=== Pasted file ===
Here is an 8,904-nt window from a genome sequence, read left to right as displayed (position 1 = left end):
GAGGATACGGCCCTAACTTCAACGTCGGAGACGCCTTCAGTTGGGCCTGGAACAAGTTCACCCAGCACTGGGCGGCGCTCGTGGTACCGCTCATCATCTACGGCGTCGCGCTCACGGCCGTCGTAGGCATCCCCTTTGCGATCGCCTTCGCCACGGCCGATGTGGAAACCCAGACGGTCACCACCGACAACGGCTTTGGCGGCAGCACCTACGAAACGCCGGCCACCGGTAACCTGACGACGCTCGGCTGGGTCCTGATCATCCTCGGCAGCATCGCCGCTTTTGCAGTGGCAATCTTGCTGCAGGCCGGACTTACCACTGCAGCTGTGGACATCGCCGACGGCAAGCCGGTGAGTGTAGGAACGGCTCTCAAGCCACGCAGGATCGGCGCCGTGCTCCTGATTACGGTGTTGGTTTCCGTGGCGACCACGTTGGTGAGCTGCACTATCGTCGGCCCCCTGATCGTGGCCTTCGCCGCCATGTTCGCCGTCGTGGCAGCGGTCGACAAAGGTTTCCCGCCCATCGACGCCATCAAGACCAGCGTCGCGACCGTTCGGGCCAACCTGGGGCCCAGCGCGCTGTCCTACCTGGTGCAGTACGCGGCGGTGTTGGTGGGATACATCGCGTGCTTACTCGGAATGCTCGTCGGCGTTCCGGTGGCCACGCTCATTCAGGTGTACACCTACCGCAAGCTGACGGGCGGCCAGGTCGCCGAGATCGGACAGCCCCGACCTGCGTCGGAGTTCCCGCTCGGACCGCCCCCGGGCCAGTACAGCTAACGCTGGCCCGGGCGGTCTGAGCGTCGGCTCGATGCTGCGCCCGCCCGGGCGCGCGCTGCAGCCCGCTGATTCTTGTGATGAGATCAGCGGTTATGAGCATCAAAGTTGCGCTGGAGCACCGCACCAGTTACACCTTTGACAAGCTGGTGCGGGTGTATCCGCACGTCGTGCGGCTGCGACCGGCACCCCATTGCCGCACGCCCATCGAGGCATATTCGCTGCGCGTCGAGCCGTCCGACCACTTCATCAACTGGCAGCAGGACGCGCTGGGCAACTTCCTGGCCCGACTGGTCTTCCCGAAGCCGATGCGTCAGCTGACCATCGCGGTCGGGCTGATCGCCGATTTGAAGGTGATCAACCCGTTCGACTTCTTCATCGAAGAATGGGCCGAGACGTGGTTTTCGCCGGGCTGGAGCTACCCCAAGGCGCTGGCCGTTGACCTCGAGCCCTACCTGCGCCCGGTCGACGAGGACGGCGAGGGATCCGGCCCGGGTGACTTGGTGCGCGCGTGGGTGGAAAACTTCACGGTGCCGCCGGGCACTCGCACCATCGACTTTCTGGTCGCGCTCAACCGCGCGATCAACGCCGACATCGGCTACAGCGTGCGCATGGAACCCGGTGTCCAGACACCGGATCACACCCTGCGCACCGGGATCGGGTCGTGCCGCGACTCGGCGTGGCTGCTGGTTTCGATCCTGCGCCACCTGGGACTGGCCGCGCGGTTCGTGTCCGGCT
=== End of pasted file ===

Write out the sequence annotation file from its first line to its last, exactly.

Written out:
Here is an 8,904-nt window from a genome sequence, read left to right as displayed (position 1 = left end):
GAGGATACGGCCCTAACTTCAACGTCGGAGACGCCTTCAGTTGGGCCTGGAACAAGTTCACCCAGCACTGGGCGGCGCTCGTGGTACCGCTCATCATCTACGGCGTCGCGCTCACGGCCGTCGTAGGCATCCCCTTTGCGATCGCCTTCGCCACGGCCGATGTGGAAACCCAGACGGTCACCACCGACAACGGCTTTGGCGGCAGCACCTACGAAACGCCGGCCACCGGTAACCTGACGACGCTCGGCTGGGTCCTGATCATCCTCGGCAGCATCGCCGCTTTTGCAGTGGCAATCTTGCTGCAGGCCGGACTTACCACTGCAGCTGTGGACATCGCCGACGGCAAGCCGGTGAGTGTAGGAACGGCTCTCAAGCCACGCAGGATCGGCGCCGTGCTCCTGATTACGGTGTTGGTTTCCGTGGCGACCACGTTGGTGAGCTGCACTATCGTCGGCCCCCTGATCGTGGCCTTCGCCGCCATGTTCGCCGTCGTGGCAGCGGTCGACAAAGGTTTCCCGCCCATCGACGCCATCAAGACCAGCGTCGCGACCGTTCGGGCCAACCTGGGGCCCAGCGCGCTGTCCTACCTGGTGCAGTACGCGGCGGTGTTGGTGGGATACATCGCGTGCTTACTCGGAATGCTCGTCGGCGTTCCGGTGGCCACGCTCATTCAGGTGTACACCTACCGCAAGCTGACGGGCGGCCAGGTCGCCGAGATCGGACAGCCCCGACCTGCGTCGGAGTTCCCGCTCGGACCGCCCCCGGGCCAGTACAGCTAACGCTGGCCCGGGCGGTCTGAGCGTCGGCTCGATGCTGCGCCCGCCCGGGCGCGCGCTGCAGCCCGCTGATTCTTGTGATGAGATCAGCGGTTATGAGCATCAAAGTTGCGCTGGAGCACCGCACCAGTTACACCTTTGACAAGCTGGTGCGGGTGTATCCGCACGTCGTGCGGCTGCGACCGGCACCCCATTGCCGCACGCCCATCGAGGCATATTCGCTGCGCGTCGAGCCGTCCGACCACTTCATCAACTGGCAGCAGGACGCGCTGGGCAACTTCCTGGCCCGACTGGTCTTCCCGAAGCCGATGCGTCAGCTGACCATCGCGGTCGGGCTGATCGCCGATTTGAAGGTGATCAACCCGTTCGACTTCTTCATCGAAGAATGGGCCGAGACGTGGTTTTCGCCGGGCTGGAGCTACCCCAAGGCGCTGGCCGTTGACCTCGAGCCCTACCTGCGCCCGGTCGACGAGGACGGCGAGGGATCCGGCCCGGGTGACTTGGTGCGCGCGTGGGTGGAAAACTTCACGGTGCCGCCGGGCACTCGCACCATCGACTTTCTGGTCGCGCTCAACCGCGCGATCAACGCCGACATCGGCTACAGCGTGCGCATGGAACCCGGTGTCCAGACACCGGATCACACCCTGCGCACCGGGATCGGGTCGTGCCGCGACTCGGCGTGGCTGCTGGTTTCGATCCTGCGCCACCTGGGACTGGCCGCGCGGTTCGTGTCCGGCT